Proteins are the building blocks of life,
they make up our cells, tissues and organs and they’re critical for our
nutrition. At ECU, we’re working to better understand the proteins in the food that
we eat and in the plants that make them. We’re doing this through proteomics.
Proteomics is the study of proteins using mass spectrometry. In fact ECU is
part of a newly funded ARC Centre of Excellence. We will use proteomics to
study the peptides that exist in nature. We’ll make new antibiotics, bio-friendly
insecticides, and healthier food. And this will benefit society, our environment, and
the economy. As part of our research into proteins, we are exploring grains. Grains
are the edible seeds of many grasses – and they are important in our daily diet.
They provide energy, protein, fiber and nutrients. However, grains can trigger
immune reactions, resulting in food allergies and food intolerances. So we
are on the quest to better understand why this happens, and how it can be
prevented. Another part of our research involves barley. We’re working with Pilot
Malting Australia and ECU’s own brewery to research barley on a commercial scale.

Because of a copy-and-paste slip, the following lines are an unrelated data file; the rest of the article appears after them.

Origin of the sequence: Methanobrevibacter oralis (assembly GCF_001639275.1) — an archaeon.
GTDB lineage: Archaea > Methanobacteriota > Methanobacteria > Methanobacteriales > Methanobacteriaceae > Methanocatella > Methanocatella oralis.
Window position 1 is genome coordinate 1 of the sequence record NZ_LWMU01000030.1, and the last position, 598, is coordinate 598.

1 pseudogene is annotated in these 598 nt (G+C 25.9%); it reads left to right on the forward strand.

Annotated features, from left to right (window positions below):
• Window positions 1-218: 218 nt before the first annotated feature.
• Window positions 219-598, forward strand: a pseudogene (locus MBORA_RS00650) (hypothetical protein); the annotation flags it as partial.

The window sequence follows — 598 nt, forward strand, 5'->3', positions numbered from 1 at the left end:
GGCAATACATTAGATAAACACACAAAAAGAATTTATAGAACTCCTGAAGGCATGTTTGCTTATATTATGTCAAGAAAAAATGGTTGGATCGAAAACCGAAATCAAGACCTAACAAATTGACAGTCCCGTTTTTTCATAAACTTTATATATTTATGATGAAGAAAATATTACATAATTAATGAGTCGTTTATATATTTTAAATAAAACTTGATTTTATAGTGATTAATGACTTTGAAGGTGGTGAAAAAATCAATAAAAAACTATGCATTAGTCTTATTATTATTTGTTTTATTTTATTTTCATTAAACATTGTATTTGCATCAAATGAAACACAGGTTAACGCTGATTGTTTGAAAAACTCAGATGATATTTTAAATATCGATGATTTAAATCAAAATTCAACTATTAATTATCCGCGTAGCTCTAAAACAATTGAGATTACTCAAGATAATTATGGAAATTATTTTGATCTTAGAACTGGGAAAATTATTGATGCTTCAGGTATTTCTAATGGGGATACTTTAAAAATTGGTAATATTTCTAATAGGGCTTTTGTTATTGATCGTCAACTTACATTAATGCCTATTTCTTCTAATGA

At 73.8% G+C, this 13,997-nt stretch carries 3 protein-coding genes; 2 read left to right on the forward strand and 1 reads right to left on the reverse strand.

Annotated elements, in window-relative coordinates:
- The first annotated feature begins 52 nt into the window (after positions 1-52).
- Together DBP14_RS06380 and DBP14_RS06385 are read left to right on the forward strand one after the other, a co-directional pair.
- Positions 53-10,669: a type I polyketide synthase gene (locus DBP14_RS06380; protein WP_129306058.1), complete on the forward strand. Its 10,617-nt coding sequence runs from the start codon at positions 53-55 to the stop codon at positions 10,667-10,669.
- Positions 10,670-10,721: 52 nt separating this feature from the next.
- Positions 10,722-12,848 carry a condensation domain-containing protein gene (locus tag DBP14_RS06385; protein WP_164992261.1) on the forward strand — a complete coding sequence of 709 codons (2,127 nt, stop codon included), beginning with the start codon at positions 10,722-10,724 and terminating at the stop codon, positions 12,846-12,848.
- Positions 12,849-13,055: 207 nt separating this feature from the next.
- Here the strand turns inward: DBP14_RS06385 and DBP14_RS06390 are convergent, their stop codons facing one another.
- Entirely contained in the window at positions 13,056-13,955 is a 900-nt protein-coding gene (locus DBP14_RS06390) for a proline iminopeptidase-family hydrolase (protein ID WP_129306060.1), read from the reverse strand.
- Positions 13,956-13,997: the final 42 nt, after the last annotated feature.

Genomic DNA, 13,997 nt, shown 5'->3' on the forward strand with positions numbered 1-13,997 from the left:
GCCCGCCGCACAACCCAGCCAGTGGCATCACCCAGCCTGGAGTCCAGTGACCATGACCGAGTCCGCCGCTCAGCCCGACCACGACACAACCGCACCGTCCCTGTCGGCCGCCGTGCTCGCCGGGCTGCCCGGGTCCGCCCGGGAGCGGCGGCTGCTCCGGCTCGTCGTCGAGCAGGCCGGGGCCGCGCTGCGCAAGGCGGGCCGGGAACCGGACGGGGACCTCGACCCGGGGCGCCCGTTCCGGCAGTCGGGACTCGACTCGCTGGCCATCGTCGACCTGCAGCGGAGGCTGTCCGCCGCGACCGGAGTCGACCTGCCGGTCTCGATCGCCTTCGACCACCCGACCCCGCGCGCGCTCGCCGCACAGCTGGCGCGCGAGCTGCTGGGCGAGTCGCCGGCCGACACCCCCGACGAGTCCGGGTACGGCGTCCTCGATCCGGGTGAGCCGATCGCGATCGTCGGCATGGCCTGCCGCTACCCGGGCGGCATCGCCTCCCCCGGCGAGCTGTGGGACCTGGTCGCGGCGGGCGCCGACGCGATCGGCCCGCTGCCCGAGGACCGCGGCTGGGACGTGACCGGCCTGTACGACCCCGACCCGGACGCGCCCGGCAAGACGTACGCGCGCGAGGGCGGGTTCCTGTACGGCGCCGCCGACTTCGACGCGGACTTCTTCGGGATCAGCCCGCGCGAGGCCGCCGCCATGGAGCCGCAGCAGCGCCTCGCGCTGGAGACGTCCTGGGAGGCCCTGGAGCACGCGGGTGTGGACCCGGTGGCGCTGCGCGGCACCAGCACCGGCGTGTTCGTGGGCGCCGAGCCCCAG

We’re exploring the key proteins expressed during germination plus those
that give beer it’s flavour. We are also studying Lupin, a superfood with low
content of carbohydrates and fat and considerably high levels of protein,
fiber and other nutrients, which makes this ancient legume a promising raw
material for the food industry. Lupin seeds offer a sustainable and economical
source of protein for the growing global population. So we use mass spectrometry
to test food products for proteins that are either bioactive or anti nutritional.
As an example we’re looking for the presence of unlabelled ingredients such as gluten. This is to confirm that what’s on the
packet is actually what’s in the packet. We’re studying these proteins that
trigger allergy or intolerance because we need to protect consumers and we’re
working closely with industry to translate our science from the bench to